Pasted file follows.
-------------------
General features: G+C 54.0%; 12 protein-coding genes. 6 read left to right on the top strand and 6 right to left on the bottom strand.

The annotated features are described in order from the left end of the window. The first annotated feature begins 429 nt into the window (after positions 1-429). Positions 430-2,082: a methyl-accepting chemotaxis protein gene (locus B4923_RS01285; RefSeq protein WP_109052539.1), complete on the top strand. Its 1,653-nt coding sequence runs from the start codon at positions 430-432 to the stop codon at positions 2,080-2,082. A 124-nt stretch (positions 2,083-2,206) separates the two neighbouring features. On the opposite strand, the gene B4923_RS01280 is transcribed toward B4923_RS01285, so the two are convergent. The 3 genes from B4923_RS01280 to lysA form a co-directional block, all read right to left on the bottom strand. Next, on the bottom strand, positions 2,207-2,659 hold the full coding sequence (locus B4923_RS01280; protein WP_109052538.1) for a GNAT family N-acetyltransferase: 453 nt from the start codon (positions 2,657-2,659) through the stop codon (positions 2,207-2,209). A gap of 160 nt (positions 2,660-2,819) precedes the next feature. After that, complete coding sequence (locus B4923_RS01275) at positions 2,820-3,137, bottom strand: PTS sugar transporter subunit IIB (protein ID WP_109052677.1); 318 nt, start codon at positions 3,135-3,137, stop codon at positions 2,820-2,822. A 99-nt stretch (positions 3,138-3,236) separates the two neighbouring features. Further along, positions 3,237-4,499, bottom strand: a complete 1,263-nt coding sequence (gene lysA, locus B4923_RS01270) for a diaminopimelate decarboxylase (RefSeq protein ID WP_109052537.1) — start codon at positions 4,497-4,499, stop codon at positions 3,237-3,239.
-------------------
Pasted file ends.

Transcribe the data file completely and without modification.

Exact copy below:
General features: G+C 54.0%; 12 protein-coding genes. 6 read left to right on the top strand and 6 right to left on the bottom strand.

The annotated features are described in order from the left end of the window. The first annotated feature begins 429 nt into the window (after positions 1-429). Positions 430-2,082: a methyl-accepting chemotaxis protein gene (locus B4923_RS01285; RefSeq protein WP_109052539.1), complete on the top strand. Its 1,653-nt coding sequence runs from the start codon at positions 430-432 to the stop codon at positions 2,080-2,082. A 124-nt stretch (positions 2,083-2,206) separates the two neighbouring features. On the opposite strand, the gene B4923_RS01280 is transcribed toward B4923_RS01285, so the two are convergent. The 3 genes from B4923_RS01280 to lysA form a co-directional block, all read right to left on the bottom strand. Next, on the bottom strand, positions 2,207-2,659 hold the full coding sequence (locus B4923_RS01280; protein WP_109052538.1) for a GNAT family N-acetyltransferase: 453 nt from the start codon (positions 2,657-2,659) through the stop codon (positions 2,207-2,209). A gap of 160 nt (positions 2,660-2,819) precedes the next feature. After that, complete coding sequence (locus B4923_RS01275) at positions 2,820-3,137, bottom strand: PTS sugar transporter subunit IIB (protein ID WP_109052677.1); 318 nt, start codon at positions 3,135-3,137, stop codon at positions 2,820-2,822. A 99-nt stretch (positions 3,138-3,236) separates the two neighbouring features. Further along, positions 3,237-4,499, bottom strand: a complete 1,263-nt coding sequence (gene lysA, locus B4923_RS01270) for a diaminopimelate decarboxylase (RefSeq protein ID WP_109052537.1) — start codon at positions 4,497-4,499, stop codon at positions 3,237-3,239.